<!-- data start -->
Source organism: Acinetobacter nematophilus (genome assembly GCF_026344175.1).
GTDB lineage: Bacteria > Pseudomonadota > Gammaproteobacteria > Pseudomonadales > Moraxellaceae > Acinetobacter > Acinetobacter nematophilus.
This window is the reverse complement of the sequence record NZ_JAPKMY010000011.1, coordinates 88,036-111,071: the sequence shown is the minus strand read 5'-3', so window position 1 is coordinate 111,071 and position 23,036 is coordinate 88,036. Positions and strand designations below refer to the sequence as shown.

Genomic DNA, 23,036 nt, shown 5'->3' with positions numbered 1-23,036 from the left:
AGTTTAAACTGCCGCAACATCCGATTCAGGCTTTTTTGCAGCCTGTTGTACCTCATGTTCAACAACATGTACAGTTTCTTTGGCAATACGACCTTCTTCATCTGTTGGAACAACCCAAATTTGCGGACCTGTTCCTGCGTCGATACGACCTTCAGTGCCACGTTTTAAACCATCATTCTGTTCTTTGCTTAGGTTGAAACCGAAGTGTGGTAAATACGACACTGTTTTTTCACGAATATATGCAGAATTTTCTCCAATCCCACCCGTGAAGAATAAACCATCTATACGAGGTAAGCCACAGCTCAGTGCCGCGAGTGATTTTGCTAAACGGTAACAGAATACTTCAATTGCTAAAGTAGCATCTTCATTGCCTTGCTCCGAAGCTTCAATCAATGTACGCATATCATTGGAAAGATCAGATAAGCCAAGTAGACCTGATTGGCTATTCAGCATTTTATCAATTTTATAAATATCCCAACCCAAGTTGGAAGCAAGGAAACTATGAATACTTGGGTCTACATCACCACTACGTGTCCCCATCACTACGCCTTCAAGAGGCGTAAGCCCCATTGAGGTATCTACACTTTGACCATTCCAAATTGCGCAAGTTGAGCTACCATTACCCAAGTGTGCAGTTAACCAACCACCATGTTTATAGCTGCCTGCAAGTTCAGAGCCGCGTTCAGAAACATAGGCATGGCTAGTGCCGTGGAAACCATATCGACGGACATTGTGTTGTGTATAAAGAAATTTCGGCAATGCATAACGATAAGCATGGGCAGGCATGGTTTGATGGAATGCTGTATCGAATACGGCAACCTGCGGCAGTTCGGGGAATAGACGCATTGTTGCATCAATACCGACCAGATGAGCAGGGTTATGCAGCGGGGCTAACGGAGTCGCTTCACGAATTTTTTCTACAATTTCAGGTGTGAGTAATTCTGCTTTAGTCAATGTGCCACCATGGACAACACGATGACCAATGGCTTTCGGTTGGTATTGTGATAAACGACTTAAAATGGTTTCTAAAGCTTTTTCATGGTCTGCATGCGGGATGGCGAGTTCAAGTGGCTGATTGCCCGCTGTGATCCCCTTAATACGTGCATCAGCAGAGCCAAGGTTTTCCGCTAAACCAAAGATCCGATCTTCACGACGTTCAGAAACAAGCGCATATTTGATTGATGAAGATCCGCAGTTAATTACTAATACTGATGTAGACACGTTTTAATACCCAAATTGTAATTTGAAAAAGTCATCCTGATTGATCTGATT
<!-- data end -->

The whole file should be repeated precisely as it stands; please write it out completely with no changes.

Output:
Source organism: Acinetobacter nematophilus (genome assembly GCF_026344175.1).
GTDB lineage: Bacteria > Pseudomonadota > Gammaproteobacteria > Pseudomonadales > Moraxellaceae > Acinetobacter > Acinetobacter nematophilus.
This window is the reverse complement of the sequence record NZ_JAPKMY010000011.1, coordinates 88,036-111,071: the sequence shown is the minus strand read 5'-3', so window position 1 is coordinate 111,071 and position 23,036 is coordinate 88,036. Positions and strand designations below refer to the sequence as shown.

Genomic DNA, 23,036 nt, shown 5'->3' with positions numbered 1-23,036 from the left:
AGTTTAAACTGCCGCAACATCCGATTCAGGCTTTTTTGCAGCCTGTTGTACCTCATGTTCAACAACATGTACAGTTTCTTTGGCAATACGACCTTCTTCATCTGTTGGAACAACCCAAATTTGCGGACCTGTTCCTGCGTCGATACGACCTTCAGTGCCACGTTTTAAACCATCATTCTGTTCTTTGCTTAGGTTGAAACCGAAGTGTGGTAAATACGACACTGTTTTTTCACGAATATATGCAGAATTTTCTCCAATCCCACCCGTGAAGAATAAACCATCTATACGAGGTAAGCCACAGCTCAGTGCCGCGAGTGATTTTGCTAAACGGTAACAGAATACTTCAATTGCTAAAGTAGCATCTTCATTGCCTTGCTCCGAAGCTTCAATCAATGTACGCATATCATTGGAAAGATCAGATAAGCCAAGTAGACCTGATTGGCTATTCAGCATTTTATCAATTTTATAAATATCCCAACCCAAGTTGGAAGCAAGGAAACTATGAATACTTGGGTCTACATCACCACTACGTGTCCCCATCACTACGCCTTCAAGAGGCGTAAGCCCCATTGAGGTATCTACACTTTGACCATTCCAAATTGCGCAAGTTGAGCTACCATTACCCAAGTGTGCAGTTAACCAACCACCATGTTTATAGCTGCCTGCAAGTTCAGAGCCGCGTTCAGAAACATAGGCATGGCTAGTGCCGTGGAAACCATATCGACGGACATTGTGTTGTGTATAAAGAAATTTCGGCAATGCATAACGATAAGCATGGGCAGGCATGGTTTGATGGAATGCTGTATCGAATACGGCAACCTGCGGCAGTTCGGGGAATAGACGCATTGTTGCATCAATACCGACCAGATGAGCAGGGTTATGCAGCGGGGCTAACGGAGTCGCTTCACGAATTTTTTCTACAATTTCAGGTGTGAGTAATTCTGCTTTAGTCAATGTGCCACCATGGACAACACGATGACCAATGGCTTTCGGTTGGTATTGTGATAAACGACTTAAAATGGTTTCTAAAGCTTTTTCATGGTCTGCATGCGGGATGGCGAGTTCAAGTGGCTGATTGCCCGCTGTGATCCCCTTAATACGTGCATCAGCAGAGCCAAGGTTTTCCGCTAAACCAAAGATCCGATCTTCACGACGTTCAGAAACAAGCGCATATTTGATTGATGAAGATCCGCAGTTAATTACTAATACTGATGTAGACACGTTTTAATACCCAAATTGTAATTTGAAAAAGTCATCCTGATTGATCTGATT